Despite federal prohibition, Georgia Senate panel backs income tax cut

State Sen. Chuck Hufstetler is chairman of the Finance Committee, which endorsed a $140 million state tax cut even though it may not comply with the federal COVID-19 relief plan that barred tax cuts. (ALYSSA POINTER / ALYSSA.POINTER@AJC.COM)
State Sen. Chuck Hufstetler is chairman of the Finance Committee, which endorsed a $140 million state tax cut even though it may not comply with the federal COVID-19 relief plan that barred tax cuts. (ALYSSA POINTER / ALYSSA.POINTER@AJC.COM)

Credit: Alyssa Pointer

Credit: Alyssa Pointer

Amid concerns that the federal COVID-19 relief bill temporarily outlawed tax cuts, a Senate panel Tuesday backed a measure to provide a state income tax cut for Georgians who use the standard deduction when they file their returns.

Earlier this month the state House overwhelming approved House Bill 593, which would cut what filers pay by reducing the amount of income the state taxes. So the measure could be one vote away from heading to Gov. Brian Kemp’s desk for his signature.

The bill’s sponsor, House Ways and Means Chairman Shaw Blackmon, R-Bonaire, told the Senate Finance Committee that HB 593 was “a modest and measured tax break for working Georgians.”

Congress put a provision into the federal $1.9 billion COVID-19 relief plan that passed last week saying money sent to states couldn’t be used for tax cuts, as some in Republican-led states had proposed.

“The purpose of this relief package is to provide aid to families and to people,” said U.S. Sen. Raphael Warnock, D-Ga. “If the state really wants to save money, it should take the $2 billion that I insisted on providing in this package to expand Medicaid.”

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It is unclear whether the prohibition on tax cuts would apply to HB 593, but Kemp was angered by the provision and House Speaker David Ralston, R-Blue Ridge, wrote President Joe Biden, the treasury secretary and Georgia’s congressional delegation asking the federal government not to stop the measure.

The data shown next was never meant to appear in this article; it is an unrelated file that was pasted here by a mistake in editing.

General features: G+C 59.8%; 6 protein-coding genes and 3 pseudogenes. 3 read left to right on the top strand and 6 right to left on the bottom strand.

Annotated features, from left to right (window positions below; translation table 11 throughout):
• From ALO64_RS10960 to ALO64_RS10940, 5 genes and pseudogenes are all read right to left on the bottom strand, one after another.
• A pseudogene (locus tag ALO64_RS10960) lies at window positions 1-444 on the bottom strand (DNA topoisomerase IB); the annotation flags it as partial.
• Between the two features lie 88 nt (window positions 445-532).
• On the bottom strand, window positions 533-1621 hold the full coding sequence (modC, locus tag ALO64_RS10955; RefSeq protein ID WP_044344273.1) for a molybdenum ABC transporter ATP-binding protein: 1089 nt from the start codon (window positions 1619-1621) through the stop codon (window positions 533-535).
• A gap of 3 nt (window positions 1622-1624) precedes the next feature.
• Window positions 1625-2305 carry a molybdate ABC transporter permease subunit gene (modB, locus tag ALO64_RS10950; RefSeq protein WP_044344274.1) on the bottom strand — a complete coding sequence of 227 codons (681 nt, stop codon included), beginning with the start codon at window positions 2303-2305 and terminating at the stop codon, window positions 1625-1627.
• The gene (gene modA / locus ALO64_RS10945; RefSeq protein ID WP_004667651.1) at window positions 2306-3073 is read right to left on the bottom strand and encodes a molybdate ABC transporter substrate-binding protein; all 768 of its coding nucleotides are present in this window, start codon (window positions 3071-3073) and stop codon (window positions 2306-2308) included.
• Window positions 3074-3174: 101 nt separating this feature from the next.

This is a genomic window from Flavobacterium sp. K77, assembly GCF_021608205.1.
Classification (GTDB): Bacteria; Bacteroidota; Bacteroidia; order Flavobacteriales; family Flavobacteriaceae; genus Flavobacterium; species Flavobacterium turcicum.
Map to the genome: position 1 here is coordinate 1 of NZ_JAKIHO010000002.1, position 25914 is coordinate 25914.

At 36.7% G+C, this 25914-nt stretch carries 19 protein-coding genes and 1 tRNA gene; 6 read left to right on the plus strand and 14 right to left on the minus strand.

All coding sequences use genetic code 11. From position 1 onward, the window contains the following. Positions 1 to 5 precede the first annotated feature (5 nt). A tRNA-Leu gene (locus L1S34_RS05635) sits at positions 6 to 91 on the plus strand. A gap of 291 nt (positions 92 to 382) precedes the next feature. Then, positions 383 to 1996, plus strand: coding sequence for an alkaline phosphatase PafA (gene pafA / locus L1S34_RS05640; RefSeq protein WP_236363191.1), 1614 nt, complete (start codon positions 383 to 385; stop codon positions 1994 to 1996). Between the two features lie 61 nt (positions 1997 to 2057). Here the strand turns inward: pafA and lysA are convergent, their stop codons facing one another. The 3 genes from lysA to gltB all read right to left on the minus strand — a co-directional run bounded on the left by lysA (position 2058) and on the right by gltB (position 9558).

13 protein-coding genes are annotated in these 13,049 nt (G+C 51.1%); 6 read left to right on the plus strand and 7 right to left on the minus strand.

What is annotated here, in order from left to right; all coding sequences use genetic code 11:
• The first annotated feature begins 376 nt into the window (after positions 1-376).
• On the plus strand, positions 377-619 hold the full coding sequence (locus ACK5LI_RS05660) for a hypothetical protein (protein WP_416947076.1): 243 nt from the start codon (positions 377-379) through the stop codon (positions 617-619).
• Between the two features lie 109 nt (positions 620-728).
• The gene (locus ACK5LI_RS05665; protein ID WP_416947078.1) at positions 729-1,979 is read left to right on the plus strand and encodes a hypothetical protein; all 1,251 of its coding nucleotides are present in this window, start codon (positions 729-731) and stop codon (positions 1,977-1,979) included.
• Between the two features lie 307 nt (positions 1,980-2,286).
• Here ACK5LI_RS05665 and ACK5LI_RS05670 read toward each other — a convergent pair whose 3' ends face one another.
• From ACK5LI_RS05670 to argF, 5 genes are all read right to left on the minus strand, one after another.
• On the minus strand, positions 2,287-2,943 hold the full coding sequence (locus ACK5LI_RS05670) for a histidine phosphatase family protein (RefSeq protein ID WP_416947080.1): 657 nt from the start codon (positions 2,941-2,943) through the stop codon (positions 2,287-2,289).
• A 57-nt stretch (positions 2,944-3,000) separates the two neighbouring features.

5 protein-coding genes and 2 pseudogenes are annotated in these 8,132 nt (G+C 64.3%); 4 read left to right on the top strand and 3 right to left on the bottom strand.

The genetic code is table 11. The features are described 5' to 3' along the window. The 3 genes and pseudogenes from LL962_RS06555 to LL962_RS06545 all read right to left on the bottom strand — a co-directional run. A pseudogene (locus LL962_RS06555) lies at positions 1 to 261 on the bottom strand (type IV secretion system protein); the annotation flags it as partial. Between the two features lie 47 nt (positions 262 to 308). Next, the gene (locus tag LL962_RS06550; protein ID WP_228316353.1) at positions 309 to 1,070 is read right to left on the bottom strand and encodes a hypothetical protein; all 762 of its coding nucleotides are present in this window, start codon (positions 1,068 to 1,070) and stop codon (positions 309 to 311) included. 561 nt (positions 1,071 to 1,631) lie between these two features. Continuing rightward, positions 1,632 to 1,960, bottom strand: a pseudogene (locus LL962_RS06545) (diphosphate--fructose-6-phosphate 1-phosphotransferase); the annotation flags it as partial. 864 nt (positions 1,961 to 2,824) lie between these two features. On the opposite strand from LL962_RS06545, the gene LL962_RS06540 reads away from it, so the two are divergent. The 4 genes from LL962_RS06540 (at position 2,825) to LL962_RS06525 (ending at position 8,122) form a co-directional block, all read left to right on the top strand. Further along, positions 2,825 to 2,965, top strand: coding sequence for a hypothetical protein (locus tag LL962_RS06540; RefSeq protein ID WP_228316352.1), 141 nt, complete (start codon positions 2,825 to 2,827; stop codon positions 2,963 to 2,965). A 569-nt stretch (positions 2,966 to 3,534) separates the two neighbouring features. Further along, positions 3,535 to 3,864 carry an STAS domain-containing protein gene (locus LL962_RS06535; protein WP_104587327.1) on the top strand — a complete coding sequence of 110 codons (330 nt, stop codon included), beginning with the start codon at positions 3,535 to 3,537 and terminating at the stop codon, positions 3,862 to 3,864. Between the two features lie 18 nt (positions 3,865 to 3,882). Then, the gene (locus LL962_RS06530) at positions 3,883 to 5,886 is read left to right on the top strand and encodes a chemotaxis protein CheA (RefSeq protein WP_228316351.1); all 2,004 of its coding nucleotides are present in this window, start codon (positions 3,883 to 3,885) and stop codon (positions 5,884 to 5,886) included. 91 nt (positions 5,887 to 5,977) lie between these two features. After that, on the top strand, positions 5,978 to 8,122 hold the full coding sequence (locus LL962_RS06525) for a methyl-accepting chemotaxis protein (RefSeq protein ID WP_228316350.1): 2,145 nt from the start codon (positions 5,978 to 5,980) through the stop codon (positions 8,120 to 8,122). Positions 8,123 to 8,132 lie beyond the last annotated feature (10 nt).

The tax cut would be relatively small — less than $100 for a married couple filing jointly — but would cost the state $140 million a year.

Under the bill, the standard deduction for a single taxpayer would increase by $800, for a married couple filing a joint return, $1,100. Georgians who are over 65 or blind would get an additional $1,300 deduction.

Danny Kanso, a senior policy analyst for the Georgia Budget and Policy Institute think tank, said the state could be docked $200 million over the next two fiscal years by the federal government if it passed HB 593. Instead, he suggested the state make direct payments to Georgians, which the relief act allows.

But Senate Finance Chairman Chuck Hufstetler, R-Rome, said he’s heard conflicting arguments about whether that would happen, and his panel showed no interest in stopping the bill.

Staff writer Greg Bluestein contributed to this article.

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